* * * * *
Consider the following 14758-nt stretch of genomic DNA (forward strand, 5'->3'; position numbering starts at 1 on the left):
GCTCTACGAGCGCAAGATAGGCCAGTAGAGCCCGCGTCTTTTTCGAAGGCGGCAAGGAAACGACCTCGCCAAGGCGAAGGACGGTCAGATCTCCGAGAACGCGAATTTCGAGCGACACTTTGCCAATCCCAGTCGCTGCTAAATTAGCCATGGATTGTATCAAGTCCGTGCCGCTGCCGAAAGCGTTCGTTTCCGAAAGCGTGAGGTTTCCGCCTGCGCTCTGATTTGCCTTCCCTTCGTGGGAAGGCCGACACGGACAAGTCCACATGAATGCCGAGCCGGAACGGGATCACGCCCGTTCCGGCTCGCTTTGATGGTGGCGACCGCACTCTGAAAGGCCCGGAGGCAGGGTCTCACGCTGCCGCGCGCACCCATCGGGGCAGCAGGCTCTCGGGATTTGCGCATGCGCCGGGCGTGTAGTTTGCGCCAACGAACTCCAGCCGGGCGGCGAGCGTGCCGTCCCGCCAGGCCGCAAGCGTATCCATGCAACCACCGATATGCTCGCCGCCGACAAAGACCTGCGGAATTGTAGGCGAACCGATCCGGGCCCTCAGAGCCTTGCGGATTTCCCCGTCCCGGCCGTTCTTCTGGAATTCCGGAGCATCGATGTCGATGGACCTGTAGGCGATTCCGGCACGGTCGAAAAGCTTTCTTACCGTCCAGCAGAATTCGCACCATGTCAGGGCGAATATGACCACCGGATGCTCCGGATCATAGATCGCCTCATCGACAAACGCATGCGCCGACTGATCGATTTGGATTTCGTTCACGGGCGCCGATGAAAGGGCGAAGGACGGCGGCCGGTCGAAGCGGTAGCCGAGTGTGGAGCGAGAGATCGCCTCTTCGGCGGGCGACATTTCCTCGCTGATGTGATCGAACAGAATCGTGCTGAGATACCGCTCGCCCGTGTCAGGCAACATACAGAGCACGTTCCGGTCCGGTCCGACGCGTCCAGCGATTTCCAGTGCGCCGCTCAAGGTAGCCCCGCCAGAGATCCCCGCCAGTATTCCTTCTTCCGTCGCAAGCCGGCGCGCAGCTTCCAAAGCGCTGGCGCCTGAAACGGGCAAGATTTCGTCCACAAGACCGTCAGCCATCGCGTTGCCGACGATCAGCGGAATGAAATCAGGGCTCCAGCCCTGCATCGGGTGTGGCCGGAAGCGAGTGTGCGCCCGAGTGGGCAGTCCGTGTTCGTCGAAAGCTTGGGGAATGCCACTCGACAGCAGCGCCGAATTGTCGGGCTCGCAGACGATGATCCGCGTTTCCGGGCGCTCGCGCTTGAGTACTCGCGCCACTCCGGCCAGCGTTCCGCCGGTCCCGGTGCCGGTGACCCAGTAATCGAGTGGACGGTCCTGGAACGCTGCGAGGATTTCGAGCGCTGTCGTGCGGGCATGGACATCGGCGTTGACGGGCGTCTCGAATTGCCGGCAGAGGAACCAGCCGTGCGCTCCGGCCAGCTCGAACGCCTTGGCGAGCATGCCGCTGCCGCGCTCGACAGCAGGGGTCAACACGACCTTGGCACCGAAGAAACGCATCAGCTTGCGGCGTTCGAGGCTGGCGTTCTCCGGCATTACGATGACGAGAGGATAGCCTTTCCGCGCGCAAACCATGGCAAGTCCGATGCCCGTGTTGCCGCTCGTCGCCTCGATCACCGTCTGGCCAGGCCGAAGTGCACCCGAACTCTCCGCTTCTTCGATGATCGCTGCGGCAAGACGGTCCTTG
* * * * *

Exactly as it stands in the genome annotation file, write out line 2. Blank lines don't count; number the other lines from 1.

GCTCTACGAGCGCAAGATAGGCCAGTAGAGCCCGCGTCTTTTTCGAAGGCGGCAAGGAAACGACCTCGCCAAGGCGAAGGACGGTCAGATCTCCGAGAACGCGAATTTCGAGCGACACTTTGCCAATCCCAGTCGCTGCTAAATTAGCCATGGATTGTATCAAGTCCGTGCCGCTGCCGAAAGCGTTCGTTTCCGAAAGCGTGAGGTTTCCGCCTGCGCTCTGATTTGCCTTCCCTTCGTGGGAAGGCCGACACGGACAAGTCCACATGAATGCCGAGCCGGAACGGGATCACGCCCGTTCCGGCTCGCTTTGATGGTGGCGACCGCACTCTGAAAGGCCCGGAGGCAGGGTCTCACGCTGCCGCGCGCACCCATCGGGGCAGCAGGCTCTCGGGATTTGCGCATGCGCCGGGCGTGTAGTTTGCGCCAACGAACTCCAGCCGGGCGGCGAGCGTGCCGTCCCGCCAGGCCGCAAGCGTATCCATGCAACCACCGATATGCTCGCCGCCGACAAAGACCTGCGGAATTGTAGGCGAACCGATCCGGGCCCTCAGAGCCTTGCGGATTTCCCCGTCCCGGCCGTTCTTCTGGAATTCCGGAGCATCGATGTCGATGGACCTGTAGGCGATTCCGGCACGGTCGAAAAGCTTTCTTACCGTCCAGCAGAATTCGCACCATGTCAGGGCGAATATGACCACCGGATGCTCCGGATCATAGATCGCCTCATCGACAAACGCATGCGCCGACTGATCGATTTGGATTTCGTTCACGGGCGCCGATGAAAGGGCGAAGGACGGCGGCCGGTCGAAGCGGTAGCCGAGTGTGGAGCGAGAGATCGCCTCTTCGGCGGGCGACATTTCCTCGCTGATGTGATCGAACAGAATCGTGCTGAGATACCGCTCGCCCGTGTCAGGCAACATACAGAGCACGTTCCGGTCCGGTCCGACGCGTCCAGCGATTTCCAGTGCGCCGCTCAAGGTAGCCCCGCCAGAGATCCCCGCCAGTATTCCTTCTTCCGTCGCAAGCCGGCGCGCAGCTTCCAAAGCGCTGGCGCCTGAAACGGGCAAGATTTCGTCCACAAGACCGTCAGCCATCGCGTTGCCGACGATCAGCGGAATGAAATCAGGGCTCCAGCCCTGCATCGGGTGTGGCCGGAAGCGAGTGTGCGCCCGAGTGGGCAGTCCGTGTTCGTCGAAAGCTTGGGGAATGCCACTCGACAGCAGCGCCGAATTGTCGGGCTCGCAGACGATGATCCGCGTTTCCGGGCGCTCGCGCTTGAGTACTCGCGCCACTCCGGCCAGCGTTCCGCCGGTCCCGGTGCCGGTGACCCAGTAATCGAGTGGACGGTCCTGGAACGCTGCGAGGATTTCGAGCGCTGTCGTGCGGGCATGGACATCGGCGTTGACGGGCGTCTCGAATTGCCGGCAGAGGAACCAGCCGTGCGCTCCGGCCAGCTCGAACGCCTTGGCGAGCATGCCGCTGCCGCGCTCGACAGCAGGGGTCAACACGACCTTGGCACCGAAGAAACGCATCAGCTTGCGGCGTTCGAGGCTGGCGTTCTCCGGCATTACGATGACGAGAGGATAGCCTTTCCGCGCGCAAACCATGGCAAGTCCGATGCCCGTGTTGCCGCTCGTCGCCTCGATCACCGTCTGGCCAGGCCGAAGTGCACCCGAACTCTCCGCTTCTTCGATGATCGCTGCGGCAAGACGGTCCTTG